Of course there’s lots of good things about later life and growing older, and it’s really important to resist the common discourses of old age as decline and despair. Celebrating ageing and older people is one way of doing that and it’s an important project that I’m really pleased organisations and individuals are taking on. But I find myself a bit hesitant at writing something simply ‘celebratory’ about older people.
Some of my discomfort about ‘celebrating’ older persons is because I am not yet myself generally categorised as an ‘older person’. Of course, the beauty of the term ‘older person’ is that is is inherently relative – I am older than I was, older than a teenager, older than some of my colleagues – so in that sense everyone is an older person. But the term usually gets used in the UK to refer to people in their 60s, 70s or older. In some contexts, including in the study of non-heterosexual ageing, ‘older’ often includes people in their 50s, but I’m not quite there yet either. Because I’m not yet in that chronological age bracket, for all I recognise the social constructedness of those age categories, it feels to me as if ‘older people’ is other than me. And since I do not feel like an ‘older person’ myself yet, it feels potentially a bit patronising and otherising to ‘celebrate’ older people as a group.
Older people are hugely diverse and people’s experiences of ageing and later life vary enormously. They are far too diverse to be simply ‘celebrated’. The phenomenon of ageing also seems to me to be to be far too complex to be simply a matter of celebration. Ageing is just a thing, it’s neither bad nor good. Of course we’re not starting on a level playing field – ageing is hugely stigmatised and demonised. Therefore I do in practice spend quite a lot of my time talking up the positives of ageing and later life, in an attempt to redress the balance. But, being a contrary sort of person, I find the invitation to celebrate makes me want to note some of the reasons it’s more complex than that.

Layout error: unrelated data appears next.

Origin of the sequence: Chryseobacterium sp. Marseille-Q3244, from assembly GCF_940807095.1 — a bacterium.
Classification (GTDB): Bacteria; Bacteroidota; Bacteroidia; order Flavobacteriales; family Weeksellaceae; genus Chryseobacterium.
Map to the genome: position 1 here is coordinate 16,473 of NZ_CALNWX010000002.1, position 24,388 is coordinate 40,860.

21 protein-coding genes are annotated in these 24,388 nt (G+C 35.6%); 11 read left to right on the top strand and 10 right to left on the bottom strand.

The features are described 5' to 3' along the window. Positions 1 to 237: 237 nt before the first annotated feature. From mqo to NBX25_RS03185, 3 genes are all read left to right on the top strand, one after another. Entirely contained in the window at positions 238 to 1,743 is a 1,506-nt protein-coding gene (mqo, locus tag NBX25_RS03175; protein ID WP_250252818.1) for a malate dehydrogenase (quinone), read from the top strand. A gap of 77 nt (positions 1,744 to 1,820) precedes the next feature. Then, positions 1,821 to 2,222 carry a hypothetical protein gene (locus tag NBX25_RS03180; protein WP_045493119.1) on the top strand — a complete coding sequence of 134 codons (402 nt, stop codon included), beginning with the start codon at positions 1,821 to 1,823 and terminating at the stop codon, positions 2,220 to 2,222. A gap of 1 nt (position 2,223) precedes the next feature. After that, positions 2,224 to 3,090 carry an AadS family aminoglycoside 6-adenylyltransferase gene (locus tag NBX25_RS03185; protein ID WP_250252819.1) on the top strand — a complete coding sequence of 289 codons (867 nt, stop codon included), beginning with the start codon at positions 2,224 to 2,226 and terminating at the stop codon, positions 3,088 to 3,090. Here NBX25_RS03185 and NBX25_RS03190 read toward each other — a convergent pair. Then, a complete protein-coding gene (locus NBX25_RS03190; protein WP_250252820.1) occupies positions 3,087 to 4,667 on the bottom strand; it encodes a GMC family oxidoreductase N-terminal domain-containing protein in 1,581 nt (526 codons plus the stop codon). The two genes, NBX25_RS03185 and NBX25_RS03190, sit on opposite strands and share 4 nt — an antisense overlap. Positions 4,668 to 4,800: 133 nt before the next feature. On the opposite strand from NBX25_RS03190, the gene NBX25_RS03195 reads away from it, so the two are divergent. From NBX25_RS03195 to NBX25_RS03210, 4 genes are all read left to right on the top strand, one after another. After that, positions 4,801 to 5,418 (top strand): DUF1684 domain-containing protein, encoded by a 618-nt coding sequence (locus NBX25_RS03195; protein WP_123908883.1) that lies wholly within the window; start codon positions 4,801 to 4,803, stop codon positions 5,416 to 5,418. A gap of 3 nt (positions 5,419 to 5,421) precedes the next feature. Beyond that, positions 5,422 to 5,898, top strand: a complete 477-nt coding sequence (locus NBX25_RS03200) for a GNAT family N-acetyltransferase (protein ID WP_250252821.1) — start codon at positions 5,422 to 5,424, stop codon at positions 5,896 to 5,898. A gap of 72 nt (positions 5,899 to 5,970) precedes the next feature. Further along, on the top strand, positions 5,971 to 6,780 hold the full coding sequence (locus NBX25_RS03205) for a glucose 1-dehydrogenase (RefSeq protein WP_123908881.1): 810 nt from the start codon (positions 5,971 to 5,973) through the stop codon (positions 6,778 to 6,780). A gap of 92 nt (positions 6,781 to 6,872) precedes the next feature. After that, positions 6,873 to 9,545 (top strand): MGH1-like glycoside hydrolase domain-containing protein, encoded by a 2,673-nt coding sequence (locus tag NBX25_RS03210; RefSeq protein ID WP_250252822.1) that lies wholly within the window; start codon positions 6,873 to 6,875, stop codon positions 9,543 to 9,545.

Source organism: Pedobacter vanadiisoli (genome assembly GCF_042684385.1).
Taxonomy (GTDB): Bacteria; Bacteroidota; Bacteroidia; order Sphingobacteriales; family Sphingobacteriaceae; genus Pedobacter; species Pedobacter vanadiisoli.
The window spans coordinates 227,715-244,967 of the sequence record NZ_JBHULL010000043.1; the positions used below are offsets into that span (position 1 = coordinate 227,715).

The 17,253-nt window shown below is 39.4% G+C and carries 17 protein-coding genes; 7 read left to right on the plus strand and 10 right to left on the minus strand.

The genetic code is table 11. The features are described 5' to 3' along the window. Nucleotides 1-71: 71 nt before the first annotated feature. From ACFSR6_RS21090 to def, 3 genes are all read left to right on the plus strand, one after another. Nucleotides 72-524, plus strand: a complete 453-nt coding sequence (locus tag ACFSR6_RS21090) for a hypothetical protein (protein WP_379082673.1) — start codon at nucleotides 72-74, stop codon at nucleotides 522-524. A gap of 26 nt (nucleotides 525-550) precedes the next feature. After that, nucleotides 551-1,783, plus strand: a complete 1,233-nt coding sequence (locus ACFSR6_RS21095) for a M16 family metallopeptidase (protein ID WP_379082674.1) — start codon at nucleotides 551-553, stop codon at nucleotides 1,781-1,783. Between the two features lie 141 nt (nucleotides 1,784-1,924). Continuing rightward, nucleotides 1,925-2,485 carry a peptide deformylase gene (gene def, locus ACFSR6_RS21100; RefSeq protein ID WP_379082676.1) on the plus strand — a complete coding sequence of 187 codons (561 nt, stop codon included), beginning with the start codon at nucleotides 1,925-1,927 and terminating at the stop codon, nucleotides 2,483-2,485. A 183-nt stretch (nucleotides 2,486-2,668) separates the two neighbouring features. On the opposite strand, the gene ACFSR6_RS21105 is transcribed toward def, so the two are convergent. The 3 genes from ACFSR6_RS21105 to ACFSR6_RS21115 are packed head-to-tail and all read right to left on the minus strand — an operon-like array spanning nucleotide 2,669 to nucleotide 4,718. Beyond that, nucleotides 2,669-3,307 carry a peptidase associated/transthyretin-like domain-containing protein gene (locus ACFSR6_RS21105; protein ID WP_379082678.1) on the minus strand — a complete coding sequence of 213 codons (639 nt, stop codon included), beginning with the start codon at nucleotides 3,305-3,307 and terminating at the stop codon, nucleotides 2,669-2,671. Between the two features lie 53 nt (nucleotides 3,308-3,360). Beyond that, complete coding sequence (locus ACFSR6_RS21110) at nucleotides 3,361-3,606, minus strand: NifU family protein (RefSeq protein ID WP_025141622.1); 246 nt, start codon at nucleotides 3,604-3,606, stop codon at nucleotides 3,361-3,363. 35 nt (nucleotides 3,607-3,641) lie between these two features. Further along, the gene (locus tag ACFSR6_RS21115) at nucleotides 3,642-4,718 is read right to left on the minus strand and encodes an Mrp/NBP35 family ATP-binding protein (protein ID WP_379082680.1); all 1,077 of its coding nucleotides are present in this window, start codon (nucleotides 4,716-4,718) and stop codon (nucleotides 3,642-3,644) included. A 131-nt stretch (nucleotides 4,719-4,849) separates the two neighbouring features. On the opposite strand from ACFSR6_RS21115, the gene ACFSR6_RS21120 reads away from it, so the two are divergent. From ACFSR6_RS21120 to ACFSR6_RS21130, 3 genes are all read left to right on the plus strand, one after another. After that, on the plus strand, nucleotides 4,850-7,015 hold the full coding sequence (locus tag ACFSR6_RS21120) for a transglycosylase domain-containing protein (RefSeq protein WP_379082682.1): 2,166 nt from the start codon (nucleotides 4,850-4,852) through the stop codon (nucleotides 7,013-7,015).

As so often when I’m thinking about age, I discover that my colleague and former PhD supervisor, Bill Bytheway, has got there before me. What follows are some extracts from the last page of his 1995 book ‘Ageism’ . He is talking about whether the best way to refute ageism is to be positive about later life. He cites the experiences so many of us have had when we say we work with older people: acquaintances say ‘that must be depressing!’ and the temptation is to reply:
Most elderly people are really nice, absolutely fascinating once you get to know them … The things they say! … Working with them is really interesting … Some of them are real characters!
Instead, Bytheway suggests we should reply:
The people I work with are pretty ordinary. They have lived long lives and survived many experiences. I like working with them because there are things I can do to make life more satisfactory for them. They tell me what they think and I listen to them and sometimes argue. You can learn a lot from ordinary people. I enjoy the work; it’s worth doing.
Bytheway, B. (1995) Ageism Open University Press, Buckingham and Philadelphia.